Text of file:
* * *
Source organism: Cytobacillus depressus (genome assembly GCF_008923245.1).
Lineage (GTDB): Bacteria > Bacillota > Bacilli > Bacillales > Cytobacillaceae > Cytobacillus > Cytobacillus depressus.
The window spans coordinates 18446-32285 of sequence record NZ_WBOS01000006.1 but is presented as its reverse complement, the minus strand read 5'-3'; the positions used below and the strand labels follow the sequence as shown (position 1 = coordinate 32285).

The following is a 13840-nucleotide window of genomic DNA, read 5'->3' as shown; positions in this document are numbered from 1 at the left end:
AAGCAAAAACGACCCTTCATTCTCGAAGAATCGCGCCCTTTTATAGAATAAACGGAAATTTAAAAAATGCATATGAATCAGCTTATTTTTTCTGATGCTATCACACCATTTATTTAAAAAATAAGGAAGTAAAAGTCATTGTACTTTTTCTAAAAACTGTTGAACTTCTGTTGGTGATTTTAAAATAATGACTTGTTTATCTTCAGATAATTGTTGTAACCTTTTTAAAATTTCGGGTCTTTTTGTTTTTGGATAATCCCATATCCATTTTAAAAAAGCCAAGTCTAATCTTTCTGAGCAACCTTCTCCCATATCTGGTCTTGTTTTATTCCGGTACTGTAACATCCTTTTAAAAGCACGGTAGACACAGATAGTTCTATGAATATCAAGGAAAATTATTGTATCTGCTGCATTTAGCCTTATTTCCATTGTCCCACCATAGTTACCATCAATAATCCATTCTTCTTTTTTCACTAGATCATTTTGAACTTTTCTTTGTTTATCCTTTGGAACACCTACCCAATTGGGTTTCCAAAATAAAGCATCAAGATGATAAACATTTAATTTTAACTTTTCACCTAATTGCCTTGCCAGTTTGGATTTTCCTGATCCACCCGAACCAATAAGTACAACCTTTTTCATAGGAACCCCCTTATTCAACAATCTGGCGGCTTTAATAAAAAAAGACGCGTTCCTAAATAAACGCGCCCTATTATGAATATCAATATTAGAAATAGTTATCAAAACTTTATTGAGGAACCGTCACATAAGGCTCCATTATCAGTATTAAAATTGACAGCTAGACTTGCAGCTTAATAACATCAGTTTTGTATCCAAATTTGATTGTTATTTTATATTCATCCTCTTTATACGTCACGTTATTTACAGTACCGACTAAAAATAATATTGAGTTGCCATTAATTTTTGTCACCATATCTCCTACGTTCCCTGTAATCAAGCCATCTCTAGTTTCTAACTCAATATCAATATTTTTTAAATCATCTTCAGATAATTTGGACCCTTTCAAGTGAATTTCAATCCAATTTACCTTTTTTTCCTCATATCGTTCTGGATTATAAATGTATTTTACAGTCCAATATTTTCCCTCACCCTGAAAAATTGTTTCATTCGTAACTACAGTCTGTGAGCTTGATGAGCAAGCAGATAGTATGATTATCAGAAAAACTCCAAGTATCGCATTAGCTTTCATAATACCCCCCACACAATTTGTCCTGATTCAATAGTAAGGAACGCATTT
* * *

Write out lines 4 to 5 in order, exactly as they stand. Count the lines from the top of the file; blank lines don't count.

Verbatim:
The following is a 13840-nucleotide window of genomic DNA, read 5'->3' as shown; positions in this document are numbered from 1 at the left end:
AAGCAAAAACGACCCTTCATTCTCGAAGAATCGCGCCCTTTTATAGAATAAACGGAAATTTAAAAAATGCATATGAATCAGCTTATTTTTTCTGATGCTATCACACCATTTATTTAAAAAATAAGGAAGTAAAAGTCATTGTACTTTTTCTAAAAACTGTTGAACTTCTGTTGGTGATTTTAAAATAATGACTTGTTTATCTTCAGATAATTGTTGTAACCTTTTTAAAATTTCGGGTCTTTTTGTTTTTGGATAATCCCATATCCATTTTAAAAAAGCCAAGTCTAATCTTTCTGAGCAACCTTCTCCCATATCTGGTCTTGTTTTATTCCGGTACTGTAACATCCTTTTAAAAGCACGGTAGACACAGATAGTTCTATGAATATCAAGGAAAATTATTGTATCTGCTGCATTTAGCCTTATTTCCATTGTCCCACCATAGTTACCATCAATAATCCATTCTTCTTTTTTCACTAGATCATTTTGAACTTTTCTTTGTTTATCCTTTGGAACACCTACCCAATTGGGTTTCCAAAATAAAGCATCAAGATGATAAACATTTAATTTTAACTTTTCACCTAATTGCCTTGCCAGTTTGGATTTTCCTGATCCACCCGAACCAATAAGTACAACCTTTTTCATAGGAACCCCCTTATTCAACAATCTGGCGGCTTTAATAAAAAAAGACGCGTTCCTAAATAAACGCGCCCTATTATGAATATCAATATTAGAAATAGTTATCAAAACTTTATTGAGGAACCGTCACATAAGGCTCCATTATCAGTATTAAAATTGACAGCTAGACTTGCAGCTTAATAACATCAGTTTTGTATCCAAATTTGATTGTTATTTTATATTCATCCTCTTTATACGTCACGTTATTTACAGTACCGACTAAAAATAATATTGAGTTGCCATTAATTTTTGTCACCATATCTCCTACGTTCCCTGTAATCAAGCCATCTCTAGTTTCTAACTCAATATCAATATTTTTTAAATCATCTTCAGATAATTTGGACCCTTTCAAGTGAATTTCAATCCAATTTACCTTTTTTTCCTCATATCGTTCTGGATTATAAATGTATTTTACAGTCCAATATTTTCCCTCACCCTGAAAAATTGTTTCATTCGTAACTACAGTCTGTGAGCTTGATGAGCAAGCAGATAGTATGATTATCAGAAAAACTCCAAGTATCGCATTAGCTTTCATAATACCCCCCACACAATTTGTCCTGATTCAATAGTAAGGAACGCATTT